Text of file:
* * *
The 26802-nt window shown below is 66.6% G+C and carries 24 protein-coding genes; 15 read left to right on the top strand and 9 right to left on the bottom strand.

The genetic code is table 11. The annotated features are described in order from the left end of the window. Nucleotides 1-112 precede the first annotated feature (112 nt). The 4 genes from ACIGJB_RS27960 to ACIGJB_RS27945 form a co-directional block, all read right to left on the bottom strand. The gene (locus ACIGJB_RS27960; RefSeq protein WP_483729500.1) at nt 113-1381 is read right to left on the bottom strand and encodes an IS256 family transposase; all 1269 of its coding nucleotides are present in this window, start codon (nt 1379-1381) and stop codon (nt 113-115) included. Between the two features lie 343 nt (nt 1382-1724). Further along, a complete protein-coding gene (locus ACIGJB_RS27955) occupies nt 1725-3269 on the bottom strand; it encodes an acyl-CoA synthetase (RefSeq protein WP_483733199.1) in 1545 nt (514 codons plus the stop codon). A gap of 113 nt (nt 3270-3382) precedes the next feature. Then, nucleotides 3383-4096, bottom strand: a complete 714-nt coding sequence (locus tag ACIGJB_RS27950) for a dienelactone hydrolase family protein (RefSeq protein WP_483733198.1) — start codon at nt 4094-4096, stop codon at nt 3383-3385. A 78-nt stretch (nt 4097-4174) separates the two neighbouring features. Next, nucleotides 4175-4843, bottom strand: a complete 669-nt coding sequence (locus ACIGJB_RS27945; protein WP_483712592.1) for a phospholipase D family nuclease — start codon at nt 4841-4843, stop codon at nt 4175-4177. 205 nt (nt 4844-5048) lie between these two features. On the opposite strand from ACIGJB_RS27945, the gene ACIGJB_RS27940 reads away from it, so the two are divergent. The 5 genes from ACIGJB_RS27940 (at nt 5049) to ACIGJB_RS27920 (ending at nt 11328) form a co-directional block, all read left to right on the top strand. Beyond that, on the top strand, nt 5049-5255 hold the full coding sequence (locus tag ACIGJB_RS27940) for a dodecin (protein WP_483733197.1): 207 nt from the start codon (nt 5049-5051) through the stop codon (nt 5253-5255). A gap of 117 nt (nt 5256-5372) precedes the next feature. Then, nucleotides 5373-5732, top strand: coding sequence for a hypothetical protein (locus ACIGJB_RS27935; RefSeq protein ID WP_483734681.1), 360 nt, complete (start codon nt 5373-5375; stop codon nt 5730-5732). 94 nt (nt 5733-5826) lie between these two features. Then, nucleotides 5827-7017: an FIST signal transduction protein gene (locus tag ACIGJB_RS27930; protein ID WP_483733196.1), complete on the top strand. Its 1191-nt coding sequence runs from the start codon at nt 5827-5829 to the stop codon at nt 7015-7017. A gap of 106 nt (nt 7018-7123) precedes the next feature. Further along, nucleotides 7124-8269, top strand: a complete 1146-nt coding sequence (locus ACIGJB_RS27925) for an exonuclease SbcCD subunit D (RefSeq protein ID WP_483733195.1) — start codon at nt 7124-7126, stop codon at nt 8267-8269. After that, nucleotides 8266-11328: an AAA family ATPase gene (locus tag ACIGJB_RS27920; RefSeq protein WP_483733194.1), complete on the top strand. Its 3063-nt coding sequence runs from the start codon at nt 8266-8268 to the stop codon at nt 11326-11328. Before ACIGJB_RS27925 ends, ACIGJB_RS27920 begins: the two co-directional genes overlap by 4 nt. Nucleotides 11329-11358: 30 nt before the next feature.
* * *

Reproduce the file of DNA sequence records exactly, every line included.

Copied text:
The 26802-nt window shown below is 66.6% G+C and carries 24 protein-coding genes; 15 read left to right on the top strand and 9 right to left on the bottom strand.

The genetic code is table 11. The annotated features are described in order from the left end of the window. Nucleotides 1-112 precede the first annotated feature (112 nt). The 4 genes from ACIGJB_RS27960 to ACIGJB_RS27945 form a co-directional block, all read right to left on the bottom strand. The gene (locus ACIGJB_RS27960; RefSeq protein WP_483729500.1) at nt 113-1381 is read right to left on the bottom strand and encodes an IS256 family transposase; all 1269 of its coding nucleotides are present in this window, start codon (nt 1379-1381) and stop codon (nt 113-115) included. Between the two features lie 343 nt (nt 1382-1724). Further along, a complete protein-coding gene (locus ACIGJB_RS27955) occupies nt 1725-3269 on the bottom strand; it encodes an acyl-CoA synthetase (RefSeq protein WP_483733199.1) in 1545 nt (514 codons plus the stop codon). A gap of 113 nt (nt 3270-3382) precedes the next feature. Then, nucleotides 3383-4096, bottom strand: a complete 714-nt coding sequence (locus tag ACIGJB_RS27950) for a dienelactone hydrolase family protein (RefSeq protein WP_483733198.1) — start codon at nt 4094-4096, stop codon at nt 3383-3385. A 78-nt stretch (nt 4097-4174) separates the two neighbouring features. Next, nucleotides 4175-4843, bottom strand: a complete 669-nt coding sequence (locus ACIGJB_RS27945; protein WP_483712592.1) for a phospholipase D family nuclease — start codon at nt 4841-4843, stop codon at nt 4175-4177. 205 nt (nt 4844-5048) lie between these two features. On the opposite strand from ACIGJB_RS27945, the gene ACIGJB_RS27940 reads away from it, so the two are divergent. The 5 genes from ACIGJB_RS27940 (at nt 5049) to ACIGJB_RS27920 (ending at nt 11328) form a co-directional block, all read left to right on the top strand. Beyond that, on the top strand, nt 5049-5255 hold the full coding sequence (locus tag ACIGJB_RS27940) for a dodecin (protein WP_483733197.1): 207 nt from the start codon (nt 5049-5051) through the stop codon (nt 5253-5255). A gap of 117 nt (nt 5256-5372) precedes the next feature. Then, nucleotides 5373-5732, top strand: coding sequence for a hypothetical protein (locus ACIGJB_RS27935; RefSeq protein ID WP_483734681.1), 360 nt, complete (start codon nt 5373-5375; stop codon nt 5730-5732). 94 nt (nt 5733-5826) lie between these two features. Then, nucleotides 5827-7017: an FIST signal transduction protein gene (locus tag ACIGJB_RS27930; protein ID WP_483733196.1), complete on the top strand. Its 1191-nt coding sequence runs from the start codon at nt 5827-5829 to the stop codon at nt 7015-7017. A gap of 106 nt (nt 7018-7123) precedes the next feature. Further along, nucleotides 7124-8269, top strand: a complete 1146-nt coding sequence (locus ACIGJB_RS27925) for an exonuclease SbcCD subunit D (RefSeq protein ID WP_483733195.1) — start codon at nt 7124-7126, stop codon at nt 8267-8269. After that, nucleotides 8266-11328: an AAA family ATPase gene (locus tag ACIGJB_RS27920; RefSeq protein WP_483733194.1), complete on the top strand. Its 3063-nt coding sequence runs from the start codon at nt 8266-8268 to the stop codon at nt 11326-11328. Before ACIGJB_RS27925 ends, ACIGJB_RS27920 begins: the two co-directional genes overlap by 4 nt. Nucleotides 11329-11358: 30 nt before the next feature.